According to a SPAD survey, 80% of Malaysians prefer using ride-sharing services
By MARK RAO / Pic By MUHD AMIN NAHARUL
The recent launch of the second phase of the mass rapid transit (MRT) line is expected to increase demand for e-hailing services in Malaysia, while encouraging the growth of public transport system networks that are coming online.
Mainstay e-hailing operator Uber stated that it is well-positioned to complement the new services by offering last-mile transportation, with 24% of its drivers fares secured last year starting or ending at a light rail transit (LRT) station.
“The LRT extensions and MRT system are actually good for Uber, our riders and driver partners, and the city,” an Uber Malaysia spokesperson told The Malaysian Reserve recently.
He said there is definitely more room to grow in Malaysia, as accorded by this year’s Land Public Transport Commission (SPAD) survey that 80% of Malaysians prefer using ride- sharing services.
Grab Malaysia country head Sean Goh said Malaysians still rely on driving and other forms of public transport to get to LRT and MRT stations, as many of the points are not easily accessible.
“This is where Grab hopes to fill in the gap for first-mile and last-mile travel by providing safe and reliable transport.
“Grab’s main objective is to accommodate the mobility needs of Malaysians during peak-hour traffic,” he said.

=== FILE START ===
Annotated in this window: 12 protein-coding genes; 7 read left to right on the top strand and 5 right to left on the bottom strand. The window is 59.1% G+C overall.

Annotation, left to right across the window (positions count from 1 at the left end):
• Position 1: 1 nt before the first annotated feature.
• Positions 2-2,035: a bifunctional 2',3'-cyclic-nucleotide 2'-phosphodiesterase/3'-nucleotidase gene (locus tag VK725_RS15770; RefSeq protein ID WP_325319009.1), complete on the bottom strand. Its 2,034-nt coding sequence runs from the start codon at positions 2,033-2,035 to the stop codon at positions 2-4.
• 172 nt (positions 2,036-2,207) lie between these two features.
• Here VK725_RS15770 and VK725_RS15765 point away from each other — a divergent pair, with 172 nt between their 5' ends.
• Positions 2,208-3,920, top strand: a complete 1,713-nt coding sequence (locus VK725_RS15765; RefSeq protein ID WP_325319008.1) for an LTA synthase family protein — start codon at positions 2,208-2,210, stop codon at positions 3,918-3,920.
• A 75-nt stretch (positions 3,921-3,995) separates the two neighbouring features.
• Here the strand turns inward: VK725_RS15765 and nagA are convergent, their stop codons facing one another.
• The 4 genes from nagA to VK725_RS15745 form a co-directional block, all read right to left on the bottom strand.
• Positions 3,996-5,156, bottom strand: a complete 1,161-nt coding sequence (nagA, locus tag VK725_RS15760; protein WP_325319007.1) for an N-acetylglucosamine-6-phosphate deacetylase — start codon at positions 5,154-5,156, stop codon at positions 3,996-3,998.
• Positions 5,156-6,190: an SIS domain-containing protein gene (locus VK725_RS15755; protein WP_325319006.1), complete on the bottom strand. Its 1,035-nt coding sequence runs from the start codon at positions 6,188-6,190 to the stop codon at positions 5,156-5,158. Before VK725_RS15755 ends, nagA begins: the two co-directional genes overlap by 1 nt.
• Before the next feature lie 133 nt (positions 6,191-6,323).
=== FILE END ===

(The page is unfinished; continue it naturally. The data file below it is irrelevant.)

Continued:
He added that demand for point-to-point transportation can increase as much as three times during peak hours.
“We see a growing base of passengers travelling with us from point-to-point, as well as booking rides with us to and from major commuter hubs for their first-mile and last-mile travel,” Goh said.
The second phase of the MRT Sungai Buloh-Kajang Line (SBK Line) commenced operations on July 17 this year, spanning 51km across 19 new stations from Muzium Negara to Kajang.
Costing approximately RM21 billion, the project serves to complement phase one of the MRT system, which began operations in December last year and connected Sungai Buloh to Semantan via 12 stations.
The MRT SBK Line and further LRT extensions in the pipeline could stand to boost the e-hailing industry in the country, which has some 180,000 ride-sharing drivers nationwide.
Presently, Uber — the ride-sharing company based out of San Francisco — operates in 15 cities in Malaysia, while Grab is present in 25.
However, with Malaysia set to be the first to introduce a concrete set of laws to dictate ride-sharing services in the country, it remains unclear how e-hailing providers will adapt their business models to navigate the new territory.
Under amendments to the Land Public Transport Act 2010 and Commercial Vehicles Licensing Board Act 1987, the new laws which were passed in Parliament late last month include a separate driver’s permit, annual vehicle inspections, insurance coverage for passengers and third parties, and medical check-ups.
E-hailing players have been given a one-year grace period to acclimatise to the new regulatory framework, which still needs to be technically enforced in Dewan Negara.
However, both Grab and Uber remain confident of continued sustainability and success in the country.
“As a Malaysian homegrown company, Grab has always and will continue to work closely with the Malaysian government to improve and elevate the standards of our local land public transportation infrastructure and services,” Goh said.
Meanwhile, the Uber spokesperson said the company is confident of positively impacting the people and cities in which they operate.